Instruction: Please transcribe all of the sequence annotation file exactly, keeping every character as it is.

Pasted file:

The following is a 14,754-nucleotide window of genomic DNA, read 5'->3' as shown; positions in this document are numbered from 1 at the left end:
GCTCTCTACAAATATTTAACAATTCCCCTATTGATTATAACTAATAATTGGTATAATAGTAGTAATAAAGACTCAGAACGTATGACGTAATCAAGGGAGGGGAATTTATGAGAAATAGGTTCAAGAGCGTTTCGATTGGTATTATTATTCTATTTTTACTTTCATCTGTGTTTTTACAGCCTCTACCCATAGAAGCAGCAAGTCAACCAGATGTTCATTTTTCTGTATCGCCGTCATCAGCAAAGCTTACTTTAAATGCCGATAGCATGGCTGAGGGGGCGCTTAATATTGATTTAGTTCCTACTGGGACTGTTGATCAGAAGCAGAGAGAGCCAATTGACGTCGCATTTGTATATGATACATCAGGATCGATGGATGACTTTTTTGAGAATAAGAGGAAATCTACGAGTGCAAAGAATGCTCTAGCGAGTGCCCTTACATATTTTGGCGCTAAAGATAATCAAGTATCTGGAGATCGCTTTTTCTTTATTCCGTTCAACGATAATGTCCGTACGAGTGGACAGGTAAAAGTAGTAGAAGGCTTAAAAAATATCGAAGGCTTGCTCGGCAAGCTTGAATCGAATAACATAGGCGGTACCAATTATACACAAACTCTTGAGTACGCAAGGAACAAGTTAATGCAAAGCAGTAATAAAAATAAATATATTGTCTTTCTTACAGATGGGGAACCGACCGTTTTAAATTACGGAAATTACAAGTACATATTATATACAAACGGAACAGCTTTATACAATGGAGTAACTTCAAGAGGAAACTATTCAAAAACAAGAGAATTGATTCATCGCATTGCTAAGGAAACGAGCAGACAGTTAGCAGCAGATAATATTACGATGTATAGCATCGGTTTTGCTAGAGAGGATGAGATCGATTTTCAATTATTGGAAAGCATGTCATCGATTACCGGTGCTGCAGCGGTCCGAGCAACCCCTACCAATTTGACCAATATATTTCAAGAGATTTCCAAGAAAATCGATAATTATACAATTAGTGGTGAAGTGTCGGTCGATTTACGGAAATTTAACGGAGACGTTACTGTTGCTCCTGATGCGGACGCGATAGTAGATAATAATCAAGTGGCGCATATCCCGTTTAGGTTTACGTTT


The following is a 14,754-nucleotide window of genomic DNA, read 5'->3' as shown; positions in this document are numbered from 1 at the left end:
GCTCTCTACAAATATTTAACAATTCCCCTATTGATTATAACTAATAATTGGTATAATAGTAGTAATAAAGACTCAGAACGTATGACGTAATCAAGGGAGGGGAATTTATGAGAAATAGGTTCAAGAGCGTTTCGATTGGTATTATTATTCTATTTTTACTTTCATCTGTGTTTTTACAGCCTCTACCCATAGAAGCAGCAAGTCAACCAGATGTTCATTTTTCTGTATCGCCGTCATCAGCAAAGCTTACTTTAAATGCCGATAGCATGGCTGAGGGGGCGCTTAATATTGATTTAGTTCCTACTGGGACTGTTGATCAGAAGCAGAGAGAGCCAATTGACGTCGCATTTGTATATGATACATCAGGATCGATGGATGACTTTTTTGAGAATAAGAGGAAATCTACGAGTGCAAAGAATGCTCTAGCGAGTGCCCTTACATATTTTGGCGCTAAAGATAATCAAGTATCTGGAGATCGCTTTTTCTTTATTCCGTTCAACGATAATGTCCGTACGAGTGGACAGGTAAAAGTAGTAGAAGGCTTAAAAAATATCGAAGGCTTGCTCGGCAAGCTTGAATCGAATAACATAGGCGGTACCAATTATACACAAACTCTTGAGTACGCAAGGAACAAGTTAATGCAAAGCAGTAATAAAAATAAATATATTGTCTTTCTTACAGATGGGGAACCGACCGTTTTAAATTACGGAAATTACAAGTACATATTATATACAAACGGAACAGCTTTATACAATGGAGTAACTTCAAGAGGAAACTATTCAAAAACAAGAGAATTGATTCATCGCATTGCTAAGGAAACGAGCAGACAGTTAGCAGCAGATAATATTACGATGTATAGCATCGGTTTTGCTAGAGAGGATGAGATCGATTTTCAATTATTGGAAAGCATGTCATCGATTACCGGTGCTGCAGCGGTCCGAGCAACCCCTACCAATTTGACCAATATATTTCAAGAGATTTCCAAGAAAATCGATAATTATACAATTAGTGGTGAAGTGTCGGTCGATTTACGGAAATTTAACGGAGACGTTACTGTTGCTCCTGATGCGGACGCGATAGTAGATAATAATCAAGTGGCGCATATCCCGTTTAGGTTTACGTTT